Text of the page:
A Thank you! Yep, I left quite the gap. Thing is, When The Emergence of Judy Taylor did so well, it completely threw me. I just didn't feel qualified to call myself a writer, so I went into a tailspin. Instead of applying my efforts to produce a second novel, I enrolled to do an MSc in Creative Writing. Although I'm a huge advocate of Higher Education, and have worked in the sector for years, I lost what little confidence I had as a writer during that particular course, mainly because of the insidious message that commercial fiction - my genre - was not 'proper' writing, which is, of course, absolute nonsense. Anyway, I lost heart. Over the next few years, I worked on other projects and wrangled with (and attempted to conceal) pretty debilitating depression. I later completed an MA in Scriptwriting, which helped me sharpen my prose; screen time is far more expensive than book pages, so every syllable must count.
I don't find writing difficult at all - I love it, and it comes naturally to me - but my achilles heel is impostor syndrome. As I said, I was not a bookish kid, and already had an established life and career before I wrote The Emergence of Judy Taylor. The Darlings only exists as a novel today because of the faith and generosity of Scottish Book Trust, who awarded me the services of the brilliant Sophy Dale, who helped me complete the first draft, and to the insight and kindness of my editor, Scott Pack, who gently questioned me about the manuscript that was mothballed on an old MacBook. I dug it out, sent it to him, and he made me believe I could do what it would take to make this into my second novel.
I'm glad you found The Darlings a more assured read than my debut. I think it probably is. I feel much more confident about my writing these days. I guess it goes back to what Carl Rogers said - in order to thrive as writers, we need to feel accepted for who we are.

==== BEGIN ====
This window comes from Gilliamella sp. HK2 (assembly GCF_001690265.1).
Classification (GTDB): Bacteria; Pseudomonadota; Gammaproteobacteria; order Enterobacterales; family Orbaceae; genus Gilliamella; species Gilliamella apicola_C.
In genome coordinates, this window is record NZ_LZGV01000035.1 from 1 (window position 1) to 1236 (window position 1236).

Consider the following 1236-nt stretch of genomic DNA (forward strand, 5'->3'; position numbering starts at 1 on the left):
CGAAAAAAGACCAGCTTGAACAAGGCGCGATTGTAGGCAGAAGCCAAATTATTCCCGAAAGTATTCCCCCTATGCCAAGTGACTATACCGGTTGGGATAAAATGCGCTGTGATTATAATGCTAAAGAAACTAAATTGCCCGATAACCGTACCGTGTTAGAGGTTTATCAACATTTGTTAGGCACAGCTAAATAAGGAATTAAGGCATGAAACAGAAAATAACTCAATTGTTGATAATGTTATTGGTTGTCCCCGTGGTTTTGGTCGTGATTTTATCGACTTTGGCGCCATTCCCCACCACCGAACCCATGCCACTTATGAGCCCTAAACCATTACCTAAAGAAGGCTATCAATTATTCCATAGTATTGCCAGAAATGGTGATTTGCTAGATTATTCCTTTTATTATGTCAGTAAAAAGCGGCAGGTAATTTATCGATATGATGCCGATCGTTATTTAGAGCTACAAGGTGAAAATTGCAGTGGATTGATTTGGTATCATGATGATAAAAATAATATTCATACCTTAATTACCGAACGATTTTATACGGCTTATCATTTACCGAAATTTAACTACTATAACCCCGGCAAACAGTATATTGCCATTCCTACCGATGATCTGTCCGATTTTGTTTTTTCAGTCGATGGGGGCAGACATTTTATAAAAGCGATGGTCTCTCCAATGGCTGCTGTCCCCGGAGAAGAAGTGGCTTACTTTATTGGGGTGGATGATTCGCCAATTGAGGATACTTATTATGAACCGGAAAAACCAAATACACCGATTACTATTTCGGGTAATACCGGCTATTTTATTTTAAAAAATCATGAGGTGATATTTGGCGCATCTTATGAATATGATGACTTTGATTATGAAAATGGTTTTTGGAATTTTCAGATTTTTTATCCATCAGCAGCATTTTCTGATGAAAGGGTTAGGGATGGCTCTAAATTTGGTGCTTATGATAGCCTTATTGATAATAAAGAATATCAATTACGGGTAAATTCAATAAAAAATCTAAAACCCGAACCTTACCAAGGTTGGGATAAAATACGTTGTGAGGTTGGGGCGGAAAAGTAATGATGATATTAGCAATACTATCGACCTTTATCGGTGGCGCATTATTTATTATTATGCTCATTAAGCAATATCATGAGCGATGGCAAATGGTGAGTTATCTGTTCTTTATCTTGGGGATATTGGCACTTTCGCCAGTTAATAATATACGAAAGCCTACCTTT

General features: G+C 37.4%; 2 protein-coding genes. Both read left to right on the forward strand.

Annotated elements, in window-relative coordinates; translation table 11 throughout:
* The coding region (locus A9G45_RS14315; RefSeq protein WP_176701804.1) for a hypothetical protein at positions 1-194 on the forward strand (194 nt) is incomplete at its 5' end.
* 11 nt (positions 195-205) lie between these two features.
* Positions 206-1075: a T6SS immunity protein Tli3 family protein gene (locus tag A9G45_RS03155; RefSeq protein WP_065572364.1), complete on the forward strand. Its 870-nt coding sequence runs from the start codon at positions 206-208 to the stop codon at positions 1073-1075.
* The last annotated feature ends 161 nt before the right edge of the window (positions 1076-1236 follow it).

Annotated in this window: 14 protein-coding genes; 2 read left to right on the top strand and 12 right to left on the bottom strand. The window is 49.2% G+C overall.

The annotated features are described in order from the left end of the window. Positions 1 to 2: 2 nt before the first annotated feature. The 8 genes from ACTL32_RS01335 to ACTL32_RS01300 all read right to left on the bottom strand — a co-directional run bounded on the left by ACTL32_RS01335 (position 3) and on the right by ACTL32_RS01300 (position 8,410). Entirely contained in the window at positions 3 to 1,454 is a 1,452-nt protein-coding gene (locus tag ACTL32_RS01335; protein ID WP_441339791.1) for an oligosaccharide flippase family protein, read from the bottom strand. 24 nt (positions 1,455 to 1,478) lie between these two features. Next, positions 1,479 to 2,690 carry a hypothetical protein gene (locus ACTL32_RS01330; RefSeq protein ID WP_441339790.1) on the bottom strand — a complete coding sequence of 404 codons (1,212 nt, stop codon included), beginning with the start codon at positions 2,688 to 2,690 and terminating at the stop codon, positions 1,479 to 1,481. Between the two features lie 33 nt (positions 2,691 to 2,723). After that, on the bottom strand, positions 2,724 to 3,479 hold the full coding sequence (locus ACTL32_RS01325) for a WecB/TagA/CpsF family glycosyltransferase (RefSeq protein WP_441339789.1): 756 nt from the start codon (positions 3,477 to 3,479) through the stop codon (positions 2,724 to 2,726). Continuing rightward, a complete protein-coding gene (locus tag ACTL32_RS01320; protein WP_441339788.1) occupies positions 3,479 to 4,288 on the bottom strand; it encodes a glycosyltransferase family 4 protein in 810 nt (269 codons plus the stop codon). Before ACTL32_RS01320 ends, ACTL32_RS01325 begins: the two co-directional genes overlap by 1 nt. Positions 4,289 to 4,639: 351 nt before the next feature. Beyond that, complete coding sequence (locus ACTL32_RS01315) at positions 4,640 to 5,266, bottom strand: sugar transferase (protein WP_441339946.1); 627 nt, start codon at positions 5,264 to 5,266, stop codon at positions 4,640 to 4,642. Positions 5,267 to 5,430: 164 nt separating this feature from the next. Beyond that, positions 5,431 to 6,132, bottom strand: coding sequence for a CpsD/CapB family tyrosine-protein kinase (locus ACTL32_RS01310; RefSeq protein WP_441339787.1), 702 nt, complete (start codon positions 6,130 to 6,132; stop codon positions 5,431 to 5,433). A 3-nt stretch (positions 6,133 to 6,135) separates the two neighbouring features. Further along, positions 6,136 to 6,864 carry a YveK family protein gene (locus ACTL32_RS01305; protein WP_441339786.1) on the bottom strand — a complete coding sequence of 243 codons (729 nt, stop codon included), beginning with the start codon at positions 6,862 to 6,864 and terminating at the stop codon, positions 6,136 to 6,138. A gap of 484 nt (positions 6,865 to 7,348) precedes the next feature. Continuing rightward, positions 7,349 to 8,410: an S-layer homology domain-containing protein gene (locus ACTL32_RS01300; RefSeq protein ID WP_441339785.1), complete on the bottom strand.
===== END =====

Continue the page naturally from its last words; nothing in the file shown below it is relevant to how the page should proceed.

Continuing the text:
Q What have you been reading recently? Has anything really inspired you?
A I've been reading and recommending George Saunders' A Swim in a Pond in the Rain, which is a rich and accessible book of essays based on his teaching of Russian short stories at Syracuse University. A great read in itself, but absolutely invaluable to writers. I also have Melissa Bank on an almost permanent audio book loop because I love her work - it's a multilayered and immersive, it flows and has a unique ease to it. She's also a wonderful narrator.
Q What are your future plans for both reading and writing?
A During lockdown, I enrolled on Southampton Writers Conference at Stony Brook University, USA, and was lucky enough to spend a week online with Melissa Bank. She was incredible. She made me feel like my own, unadulterated writing voice was of value, and gave me the impetus to start my third book. I feel very fortunate to have her as a champion of my work.
Q Do you have any advice for aspiring authors?
A I think it's important to find people who make you feel good about your writing. You don't want to be patronised, of course, but positive and constructive feedback is really important. If you can find people who will give you that, people who will encourage you in your pursuit of doing what it takes to become a better writer - your own Sophy Dale, Scott Pack or Melissa Bank - you're well on the way to producing your best work. Join a supportive writing group. Find pockets of time to write - ten minute here, half an hour there. Listen to people in cafes and on buses talking and interacting - make notes! Be observant. Read widely. And give any sneerers the swerve.